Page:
Fifteen new firefighters went to work at fire engine companies throughout the city. From a class of more than 700, and after more than a year of applications, interviews and testing, the new firefighters joined the busiest trucks in town.
Deputy Chief Sterling Jones said he purposefully put the rookies there so they would see as much action as possible right out of the gate.
“The worst thing you can do is send them somewhere not busy and have them sit,” he said. “We want them out with busy, seasoned firefighters, learning everything they can.”
The new recruits agreed.
Jose Colon and Matthew Maddox joined Station No. 3 on shift B, and neither has seen a structure fire. Both are chomping at the bit.
“Oh yeah, I’m excited,” Colon said. “That’s why I signed up.”
Reflecting on the past year of their lives, both men said the process was intense and tiring. Until they graduated last month, no one in the class was guaranteed a job. Even after passing the Candidate Physical Ability Test and the acrophobia test (in which they climb a 100-foot ladder at a 75-degree angle and clap above their head three distinctive times) and being interviewed by a team of six people, they still could fail firefighter or emergency medical technician school at any point.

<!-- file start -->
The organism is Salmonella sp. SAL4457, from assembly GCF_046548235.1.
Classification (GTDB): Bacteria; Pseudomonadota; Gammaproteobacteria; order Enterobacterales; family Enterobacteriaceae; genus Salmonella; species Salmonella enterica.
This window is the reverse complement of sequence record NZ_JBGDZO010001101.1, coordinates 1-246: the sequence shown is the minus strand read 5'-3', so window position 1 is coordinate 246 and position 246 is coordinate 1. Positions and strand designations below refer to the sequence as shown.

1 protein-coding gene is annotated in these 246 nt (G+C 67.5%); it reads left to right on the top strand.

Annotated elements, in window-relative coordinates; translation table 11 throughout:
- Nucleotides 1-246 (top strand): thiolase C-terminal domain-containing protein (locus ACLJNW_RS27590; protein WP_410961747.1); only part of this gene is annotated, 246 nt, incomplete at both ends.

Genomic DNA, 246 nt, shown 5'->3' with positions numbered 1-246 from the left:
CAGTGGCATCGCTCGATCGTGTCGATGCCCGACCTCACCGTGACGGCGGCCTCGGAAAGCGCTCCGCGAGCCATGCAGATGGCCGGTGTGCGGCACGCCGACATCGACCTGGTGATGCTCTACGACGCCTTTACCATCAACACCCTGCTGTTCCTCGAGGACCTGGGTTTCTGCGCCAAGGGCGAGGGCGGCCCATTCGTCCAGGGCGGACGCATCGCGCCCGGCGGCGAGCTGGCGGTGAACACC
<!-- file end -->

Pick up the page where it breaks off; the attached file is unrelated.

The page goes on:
“You had to stay focused,” Colon said. “If you lost focus for one minute, you could be out of job.”
Colon said he wanted to be a firefighter since he was a child. He remembers visiting a fire station and how big and shiny everything was.
“There are like 10 things you want to be as a kid,” he said. “No one expects to be able to actually be one. I did.”
Maddox got into firefighting because he had a friend who was a wildfire firefighter and ended up stuck in the middle of a fire. He called his wife to say goodbye.
“Someone should have gotten to him and gotten him out,” Maddox said. “That’s part of the reason I’m here.”
Colon said he was not fully prepared for how comprehensive the EMT class would be. This was the first group of recruits required to become advanced EMT’s, one level under a paramedic. James said he changed the policy because the department was becoming more involved with EMS.
It was also the first class that was not allowed to smoke.
Colon said he has already seen the perks of being a firefighter, in the form of thank you notes from people he has interacted with on the job.
“People really appreciate what we do,” he said.
Jones said there is another class going on right now. There are 20 more vacancies in the department, which he hopes will be filled with the next class.
“We are leaps and bounds above where we were before,” Jones said. “We’re getting in good shape."